Dr. Schmutzer (Moody Prof., mentor)--taught me to learn/know self (strengths/weaknesses) and not apologize for who I am and am becoming; the integration of biblical/theological study and the realities of a broken world. Encouraged me to embrace my abilities and capabilities and to use them for God and world. Taught me confidence, boldness, honesty, empathy, self-care and rest. Helped me understand and explore the suffering of God and the impact this has on God's relationship with/to the world. Encouraged me to be a life-long learner; helped me study well and study for the sake of living not merely for the sake of knowledge.
This Lent I'm finding and entrusting parts of my life that need to remember the gifts and promises of God. One such gift and promise is relationship. Something we easily take for granted and begin to feel entitled to...
There is a bouquet of brightly colored tulips singing spring from our kitchen table, a gift from mom and dad. They're lovely. I've never received flowers in a box before. That's the stuff of movies :)
In follow up to the squirrel story.
It has stopped scratching. Last Mariah hear of it yesterday was whimpering and "crying." Ok, that makes me a little sad. And now it's probably dead which means it will rot which means our room will smell...just lovely.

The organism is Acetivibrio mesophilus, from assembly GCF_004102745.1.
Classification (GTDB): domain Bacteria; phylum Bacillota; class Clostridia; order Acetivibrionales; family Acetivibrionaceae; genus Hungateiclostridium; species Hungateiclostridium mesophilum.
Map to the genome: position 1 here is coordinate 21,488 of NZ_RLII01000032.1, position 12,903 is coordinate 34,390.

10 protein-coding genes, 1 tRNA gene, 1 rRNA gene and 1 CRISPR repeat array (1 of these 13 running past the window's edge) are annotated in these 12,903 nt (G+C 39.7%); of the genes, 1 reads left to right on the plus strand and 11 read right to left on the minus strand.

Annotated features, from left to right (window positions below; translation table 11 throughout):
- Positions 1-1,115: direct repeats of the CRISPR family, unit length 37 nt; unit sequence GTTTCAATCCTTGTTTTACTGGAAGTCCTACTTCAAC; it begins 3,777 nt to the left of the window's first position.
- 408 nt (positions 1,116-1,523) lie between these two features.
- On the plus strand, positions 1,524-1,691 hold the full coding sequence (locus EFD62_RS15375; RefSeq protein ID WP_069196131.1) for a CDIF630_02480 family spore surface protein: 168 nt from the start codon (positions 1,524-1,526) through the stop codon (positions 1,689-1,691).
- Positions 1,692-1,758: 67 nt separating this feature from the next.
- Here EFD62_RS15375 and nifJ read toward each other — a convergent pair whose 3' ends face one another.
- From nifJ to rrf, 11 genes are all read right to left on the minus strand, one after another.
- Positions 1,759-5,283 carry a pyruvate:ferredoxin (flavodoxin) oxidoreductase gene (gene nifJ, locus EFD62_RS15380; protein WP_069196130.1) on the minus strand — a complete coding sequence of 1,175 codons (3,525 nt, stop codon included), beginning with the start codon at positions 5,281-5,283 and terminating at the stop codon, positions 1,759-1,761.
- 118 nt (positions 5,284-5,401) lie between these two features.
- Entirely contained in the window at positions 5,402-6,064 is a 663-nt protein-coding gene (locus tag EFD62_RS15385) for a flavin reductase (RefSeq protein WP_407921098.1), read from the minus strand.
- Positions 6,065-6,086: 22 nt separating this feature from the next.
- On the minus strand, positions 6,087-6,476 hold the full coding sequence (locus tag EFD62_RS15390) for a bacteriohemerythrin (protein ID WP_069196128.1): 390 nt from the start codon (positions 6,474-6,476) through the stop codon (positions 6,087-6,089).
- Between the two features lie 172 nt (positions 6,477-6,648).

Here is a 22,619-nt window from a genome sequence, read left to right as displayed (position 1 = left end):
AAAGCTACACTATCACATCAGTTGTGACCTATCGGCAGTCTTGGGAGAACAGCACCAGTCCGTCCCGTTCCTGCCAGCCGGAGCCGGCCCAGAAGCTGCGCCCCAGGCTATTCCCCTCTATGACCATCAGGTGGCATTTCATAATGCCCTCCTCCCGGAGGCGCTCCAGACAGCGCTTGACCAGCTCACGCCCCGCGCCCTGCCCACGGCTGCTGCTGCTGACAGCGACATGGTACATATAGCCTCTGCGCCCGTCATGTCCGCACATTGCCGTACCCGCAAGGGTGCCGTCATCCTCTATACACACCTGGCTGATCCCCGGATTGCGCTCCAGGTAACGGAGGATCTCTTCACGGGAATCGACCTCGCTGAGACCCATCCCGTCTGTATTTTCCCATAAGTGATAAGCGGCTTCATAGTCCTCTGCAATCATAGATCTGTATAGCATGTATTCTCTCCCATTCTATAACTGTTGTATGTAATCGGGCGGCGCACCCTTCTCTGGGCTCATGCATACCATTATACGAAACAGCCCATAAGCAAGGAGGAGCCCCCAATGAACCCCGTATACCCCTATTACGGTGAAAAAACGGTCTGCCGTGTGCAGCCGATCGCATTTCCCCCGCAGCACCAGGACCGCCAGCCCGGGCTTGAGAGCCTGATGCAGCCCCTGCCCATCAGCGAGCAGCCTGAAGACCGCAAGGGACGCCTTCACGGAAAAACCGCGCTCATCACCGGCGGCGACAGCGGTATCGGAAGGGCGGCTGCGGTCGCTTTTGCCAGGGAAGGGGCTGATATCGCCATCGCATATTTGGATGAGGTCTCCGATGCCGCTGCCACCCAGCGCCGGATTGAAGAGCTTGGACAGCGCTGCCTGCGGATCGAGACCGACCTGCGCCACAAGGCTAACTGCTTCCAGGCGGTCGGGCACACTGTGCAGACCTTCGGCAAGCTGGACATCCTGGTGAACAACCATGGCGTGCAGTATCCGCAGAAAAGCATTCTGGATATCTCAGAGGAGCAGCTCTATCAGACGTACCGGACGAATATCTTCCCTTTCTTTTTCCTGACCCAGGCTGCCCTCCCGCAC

Yesterday I was telling the story to C and S during snack time. You know, the whole bit...about the scratching and the suspected squirrel and the fear that it might get in. C looked at me with nothing but sincere concern and said "poor squirrel." POOR SQUIRREL?! "C, it keeps us up at night trying to get in. Don't you understand?!" "But Andrea, it's stuck." Sigh. He's right. I think it hit too close to home because Sammy, the squirrel that lives in the tree out back, right where C can spot him and watch him play, is "gone" for the winter. Gone with his whole family.
"Where did Sammy go," I asked. Hardly a pause, "To Africa. Where it's warm." I couldn't even hold back the laugh. "Oh. Africa. That's really far away. Did he go with anyone?" "Yes, his whole family." So there you have it--Sammy is in Africa for awhile. Wish I could join him! For now one of his distant relatives is beginning to rot in our wall. Just great...
I've been learning about power and allegiance as I think about ways in which I live as if I'm entitled to things. We live our lives with such distracted allegiance, don't we? We struggle to know where to put our trust and where to invest our hope. We search for places of power--power to be (over others) or powers to succumb and surrender to. Ultimately, I think we do want to find something to give our lives to. The slow-dying that we sign up for in life with Christ means a journey to newness. It's a journey of surrendering power and aligning (realigning) our allegiance to the one in whose presence we find ourselves most alive. Lord, reset our twisted perspectives that look for power-plays and hope in harmful allegiances.
Thursday, March 10, 2011
Wednesday, March 09, 2011